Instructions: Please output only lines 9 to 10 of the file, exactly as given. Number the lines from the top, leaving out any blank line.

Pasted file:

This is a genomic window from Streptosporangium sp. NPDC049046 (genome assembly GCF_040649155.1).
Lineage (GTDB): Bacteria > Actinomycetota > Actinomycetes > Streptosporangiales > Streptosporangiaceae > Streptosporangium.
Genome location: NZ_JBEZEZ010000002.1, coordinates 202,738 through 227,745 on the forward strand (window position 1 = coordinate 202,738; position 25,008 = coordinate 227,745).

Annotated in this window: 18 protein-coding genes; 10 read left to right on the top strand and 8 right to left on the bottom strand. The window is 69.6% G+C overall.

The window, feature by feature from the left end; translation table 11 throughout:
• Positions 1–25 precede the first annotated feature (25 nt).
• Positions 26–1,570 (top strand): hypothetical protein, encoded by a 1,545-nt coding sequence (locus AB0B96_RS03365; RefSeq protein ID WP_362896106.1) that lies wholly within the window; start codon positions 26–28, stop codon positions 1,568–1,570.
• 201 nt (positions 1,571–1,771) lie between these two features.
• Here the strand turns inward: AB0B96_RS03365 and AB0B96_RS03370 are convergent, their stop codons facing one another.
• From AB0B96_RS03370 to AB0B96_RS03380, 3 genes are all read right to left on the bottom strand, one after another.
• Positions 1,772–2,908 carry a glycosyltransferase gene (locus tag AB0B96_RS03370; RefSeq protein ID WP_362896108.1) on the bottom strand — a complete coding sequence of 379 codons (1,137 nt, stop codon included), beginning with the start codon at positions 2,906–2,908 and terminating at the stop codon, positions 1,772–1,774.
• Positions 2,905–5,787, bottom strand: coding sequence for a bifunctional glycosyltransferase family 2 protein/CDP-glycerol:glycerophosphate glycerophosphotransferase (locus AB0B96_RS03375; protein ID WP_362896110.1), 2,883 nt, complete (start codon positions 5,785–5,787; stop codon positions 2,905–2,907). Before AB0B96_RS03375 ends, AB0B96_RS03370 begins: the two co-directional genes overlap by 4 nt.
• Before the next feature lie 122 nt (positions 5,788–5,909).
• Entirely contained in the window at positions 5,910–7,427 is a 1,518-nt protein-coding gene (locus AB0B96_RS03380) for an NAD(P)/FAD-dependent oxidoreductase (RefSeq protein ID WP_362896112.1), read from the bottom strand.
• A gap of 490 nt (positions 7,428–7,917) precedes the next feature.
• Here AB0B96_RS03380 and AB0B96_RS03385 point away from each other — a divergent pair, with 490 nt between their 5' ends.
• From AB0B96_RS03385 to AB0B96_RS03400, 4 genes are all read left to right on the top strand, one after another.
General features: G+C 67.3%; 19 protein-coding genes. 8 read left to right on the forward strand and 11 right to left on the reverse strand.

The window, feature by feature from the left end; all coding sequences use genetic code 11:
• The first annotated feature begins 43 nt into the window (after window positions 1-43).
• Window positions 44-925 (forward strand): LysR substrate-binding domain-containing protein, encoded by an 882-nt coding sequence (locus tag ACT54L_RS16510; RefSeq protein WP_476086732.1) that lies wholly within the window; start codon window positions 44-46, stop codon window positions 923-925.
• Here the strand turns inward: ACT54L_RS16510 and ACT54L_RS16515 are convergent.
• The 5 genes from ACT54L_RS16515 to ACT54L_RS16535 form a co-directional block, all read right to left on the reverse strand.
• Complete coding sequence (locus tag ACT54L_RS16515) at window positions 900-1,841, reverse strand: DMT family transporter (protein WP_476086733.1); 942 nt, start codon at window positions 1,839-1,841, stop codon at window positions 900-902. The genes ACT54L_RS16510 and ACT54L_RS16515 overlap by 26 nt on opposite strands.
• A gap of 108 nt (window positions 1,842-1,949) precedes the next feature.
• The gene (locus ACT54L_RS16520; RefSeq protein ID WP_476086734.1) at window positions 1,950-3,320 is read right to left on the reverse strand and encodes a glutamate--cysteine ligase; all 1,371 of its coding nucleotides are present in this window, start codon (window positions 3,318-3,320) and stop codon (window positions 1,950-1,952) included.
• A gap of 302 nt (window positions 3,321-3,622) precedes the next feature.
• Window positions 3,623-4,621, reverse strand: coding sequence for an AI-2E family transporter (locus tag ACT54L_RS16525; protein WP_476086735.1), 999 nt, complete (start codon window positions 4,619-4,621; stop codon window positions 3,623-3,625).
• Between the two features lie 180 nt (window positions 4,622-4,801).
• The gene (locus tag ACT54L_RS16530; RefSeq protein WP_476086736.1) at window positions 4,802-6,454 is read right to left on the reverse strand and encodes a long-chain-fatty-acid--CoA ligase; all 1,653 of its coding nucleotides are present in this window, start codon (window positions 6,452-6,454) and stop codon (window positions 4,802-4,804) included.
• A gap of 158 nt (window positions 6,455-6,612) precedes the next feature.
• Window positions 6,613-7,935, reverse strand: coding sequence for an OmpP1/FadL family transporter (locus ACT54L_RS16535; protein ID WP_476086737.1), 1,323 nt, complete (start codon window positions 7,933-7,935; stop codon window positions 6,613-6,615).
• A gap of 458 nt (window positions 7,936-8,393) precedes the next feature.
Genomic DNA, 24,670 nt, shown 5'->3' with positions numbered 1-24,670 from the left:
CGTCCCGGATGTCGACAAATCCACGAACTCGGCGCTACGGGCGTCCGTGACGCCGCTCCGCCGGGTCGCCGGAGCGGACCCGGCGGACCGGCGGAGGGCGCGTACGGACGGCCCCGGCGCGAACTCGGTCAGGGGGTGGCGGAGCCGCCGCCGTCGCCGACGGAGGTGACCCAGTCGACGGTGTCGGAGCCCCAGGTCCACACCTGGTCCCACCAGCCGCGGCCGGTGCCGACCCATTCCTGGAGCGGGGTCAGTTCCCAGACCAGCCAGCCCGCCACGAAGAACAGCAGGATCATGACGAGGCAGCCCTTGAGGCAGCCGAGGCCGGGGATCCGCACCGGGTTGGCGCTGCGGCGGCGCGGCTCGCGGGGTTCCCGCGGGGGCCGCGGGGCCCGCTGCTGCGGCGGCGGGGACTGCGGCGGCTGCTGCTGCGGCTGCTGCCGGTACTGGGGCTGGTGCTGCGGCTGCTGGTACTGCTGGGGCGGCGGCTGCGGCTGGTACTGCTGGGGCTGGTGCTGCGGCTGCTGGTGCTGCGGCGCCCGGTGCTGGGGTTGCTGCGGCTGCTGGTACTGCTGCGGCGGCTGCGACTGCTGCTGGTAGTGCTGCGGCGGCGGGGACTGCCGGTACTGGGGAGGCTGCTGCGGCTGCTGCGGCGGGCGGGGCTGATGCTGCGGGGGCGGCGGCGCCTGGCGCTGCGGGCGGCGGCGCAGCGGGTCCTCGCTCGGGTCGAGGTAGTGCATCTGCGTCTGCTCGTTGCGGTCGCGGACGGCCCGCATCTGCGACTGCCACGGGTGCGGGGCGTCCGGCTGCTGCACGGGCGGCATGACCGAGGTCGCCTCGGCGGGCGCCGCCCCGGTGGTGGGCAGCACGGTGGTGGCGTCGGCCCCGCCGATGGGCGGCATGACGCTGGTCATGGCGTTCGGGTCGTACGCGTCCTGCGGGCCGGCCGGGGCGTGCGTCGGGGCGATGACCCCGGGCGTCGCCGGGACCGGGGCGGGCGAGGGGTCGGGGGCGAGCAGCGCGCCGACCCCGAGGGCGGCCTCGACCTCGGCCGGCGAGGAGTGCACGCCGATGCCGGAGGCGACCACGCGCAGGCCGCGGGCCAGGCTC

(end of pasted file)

• Here the strand turns inward: AB0B96_RS03365 and AB0B96_RS03370 are convergent, their stop codons facing one another.
• From AB0B96_RS03370 to AB0B96_RS03380, 3 genes are all read right to left on the bottom strand, one after another.